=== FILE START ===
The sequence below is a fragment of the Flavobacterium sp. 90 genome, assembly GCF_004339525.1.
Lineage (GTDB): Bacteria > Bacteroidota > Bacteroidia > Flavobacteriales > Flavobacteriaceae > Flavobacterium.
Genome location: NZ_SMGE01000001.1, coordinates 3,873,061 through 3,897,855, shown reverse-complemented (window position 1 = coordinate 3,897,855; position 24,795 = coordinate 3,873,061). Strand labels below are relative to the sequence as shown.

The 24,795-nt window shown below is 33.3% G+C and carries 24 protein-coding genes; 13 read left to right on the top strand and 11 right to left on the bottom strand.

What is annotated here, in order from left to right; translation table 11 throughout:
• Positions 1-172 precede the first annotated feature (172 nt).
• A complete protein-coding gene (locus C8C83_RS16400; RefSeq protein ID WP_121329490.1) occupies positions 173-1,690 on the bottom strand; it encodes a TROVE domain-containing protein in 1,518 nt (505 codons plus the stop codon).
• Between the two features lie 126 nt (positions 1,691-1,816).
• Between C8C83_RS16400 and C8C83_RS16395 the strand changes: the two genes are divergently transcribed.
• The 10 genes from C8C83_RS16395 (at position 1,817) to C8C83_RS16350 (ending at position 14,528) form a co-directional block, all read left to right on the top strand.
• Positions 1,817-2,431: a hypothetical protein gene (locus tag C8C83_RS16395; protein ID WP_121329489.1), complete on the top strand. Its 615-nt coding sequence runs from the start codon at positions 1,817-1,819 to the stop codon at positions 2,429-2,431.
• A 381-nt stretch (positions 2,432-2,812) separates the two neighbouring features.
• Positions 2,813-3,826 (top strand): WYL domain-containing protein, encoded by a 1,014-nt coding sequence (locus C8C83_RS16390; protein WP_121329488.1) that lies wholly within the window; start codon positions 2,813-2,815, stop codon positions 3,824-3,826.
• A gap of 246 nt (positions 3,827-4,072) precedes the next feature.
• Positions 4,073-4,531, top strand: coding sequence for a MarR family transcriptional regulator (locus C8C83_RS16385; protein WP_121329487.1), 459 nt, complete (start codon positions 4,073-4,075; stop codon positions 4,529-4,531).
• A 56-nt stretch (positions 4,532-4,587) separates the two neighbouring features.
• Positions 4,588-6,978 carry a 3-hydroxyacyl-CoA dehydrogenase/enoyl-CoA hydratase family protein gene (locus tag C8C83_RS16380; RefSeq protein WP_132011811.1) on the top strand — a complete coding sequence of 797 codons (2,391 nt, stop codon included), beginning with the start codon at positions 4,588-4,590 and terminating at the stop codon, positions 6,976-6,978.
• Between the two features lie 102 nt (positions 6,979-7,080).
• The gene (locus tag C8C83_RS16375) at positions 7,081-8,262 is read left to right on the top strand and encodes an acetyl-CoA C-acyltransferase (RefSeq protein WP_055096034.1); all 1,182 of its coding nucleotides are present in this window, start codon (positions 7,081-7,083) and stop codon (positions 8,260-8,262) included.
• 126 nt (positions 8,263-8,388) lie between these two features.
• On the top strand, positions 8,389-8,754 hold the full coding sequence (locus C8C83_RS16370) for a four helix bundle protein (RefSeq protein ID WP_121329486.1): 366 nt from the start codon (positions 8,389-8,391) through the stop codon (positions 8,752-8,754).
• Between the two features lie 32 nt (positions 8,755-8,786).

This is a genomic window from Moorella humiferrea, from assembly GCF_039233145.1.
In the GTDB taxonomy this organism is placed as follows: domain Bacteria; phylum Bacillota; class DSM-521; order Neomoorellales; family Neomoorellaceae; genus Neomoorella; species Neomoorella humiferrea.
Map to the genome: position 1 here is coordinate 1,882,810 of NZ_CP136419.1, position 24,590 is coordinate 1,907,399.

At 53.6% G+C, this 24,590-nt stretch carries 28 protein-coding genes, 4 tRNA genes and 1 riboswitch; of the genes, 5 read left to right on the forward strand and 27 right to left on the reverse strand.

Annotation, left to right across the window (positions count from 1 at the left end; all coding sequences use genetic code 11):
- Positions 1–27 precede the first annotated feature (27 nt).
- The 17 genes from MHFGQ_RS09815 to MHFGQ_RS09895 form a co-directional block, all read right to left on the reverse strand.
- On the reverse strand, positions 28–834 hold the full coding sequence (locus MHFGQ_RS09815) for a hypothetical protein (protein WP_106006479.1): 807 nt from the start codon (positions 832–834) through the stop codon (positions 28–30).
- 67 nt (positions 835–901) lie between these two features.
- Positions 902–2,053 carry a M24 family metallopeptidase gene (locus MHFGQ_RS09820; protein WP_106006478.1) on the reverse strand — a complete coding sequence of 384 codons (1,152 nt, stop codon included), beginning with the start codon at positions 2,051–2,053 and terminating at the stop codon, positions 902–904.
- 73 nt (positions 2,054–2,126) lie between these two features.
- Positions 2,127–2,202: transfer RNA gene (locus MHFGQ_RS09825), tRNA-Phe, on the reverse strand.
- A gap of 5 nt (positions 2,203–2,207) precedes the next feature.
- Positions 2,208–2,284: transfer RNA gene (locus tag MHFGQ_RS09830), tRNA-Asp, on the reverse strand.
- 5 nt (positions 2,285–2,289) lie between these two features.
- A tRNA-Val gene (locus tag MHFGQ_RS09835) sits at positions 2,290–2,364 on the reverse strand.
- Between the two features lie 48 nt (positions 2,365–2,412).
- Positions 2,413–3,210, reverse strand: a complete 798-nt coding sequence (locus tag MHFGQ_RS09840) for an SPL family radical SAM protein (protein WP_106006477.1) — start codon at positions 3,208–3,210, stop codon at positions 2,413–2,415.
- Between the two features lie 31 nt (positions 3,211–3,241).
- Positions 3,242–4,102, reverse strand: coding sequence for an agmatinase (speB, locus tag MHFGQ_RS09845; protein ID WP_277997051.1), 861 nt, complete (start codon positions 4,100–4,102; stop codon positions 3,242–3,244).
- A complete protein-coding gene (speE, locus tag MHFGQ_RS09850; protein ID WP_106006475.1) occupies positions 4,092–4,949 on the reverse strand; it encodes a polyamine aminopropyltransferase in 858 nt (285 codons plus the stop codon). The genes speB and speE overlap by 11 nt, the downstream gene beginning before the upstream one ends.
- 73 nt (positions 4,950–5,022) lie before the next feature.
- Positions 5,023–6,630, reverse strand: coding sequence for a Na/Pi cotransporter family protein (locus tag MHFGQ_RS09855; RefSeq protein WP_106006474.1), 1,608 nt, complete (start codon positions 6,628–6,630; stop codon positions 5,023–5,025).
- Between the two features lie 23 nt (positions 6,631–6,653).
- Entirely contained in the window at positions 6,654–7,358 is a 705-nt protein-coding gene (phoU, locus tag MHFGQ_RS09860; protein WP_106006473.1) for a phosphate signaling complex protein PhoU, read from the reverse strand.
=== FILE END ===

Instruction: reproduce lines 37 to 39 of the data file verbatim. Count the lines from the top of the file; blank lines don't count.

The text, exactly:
- 5 nt (positions 2,285–2,289) lie between these two features.
- A tRNA-Val gene (locus tag MHFGQ_RS09835) sits at positions 2,290–2,364 on the reverse strand.
- Between the two features lie 48 nt (positions 2,365–2,412).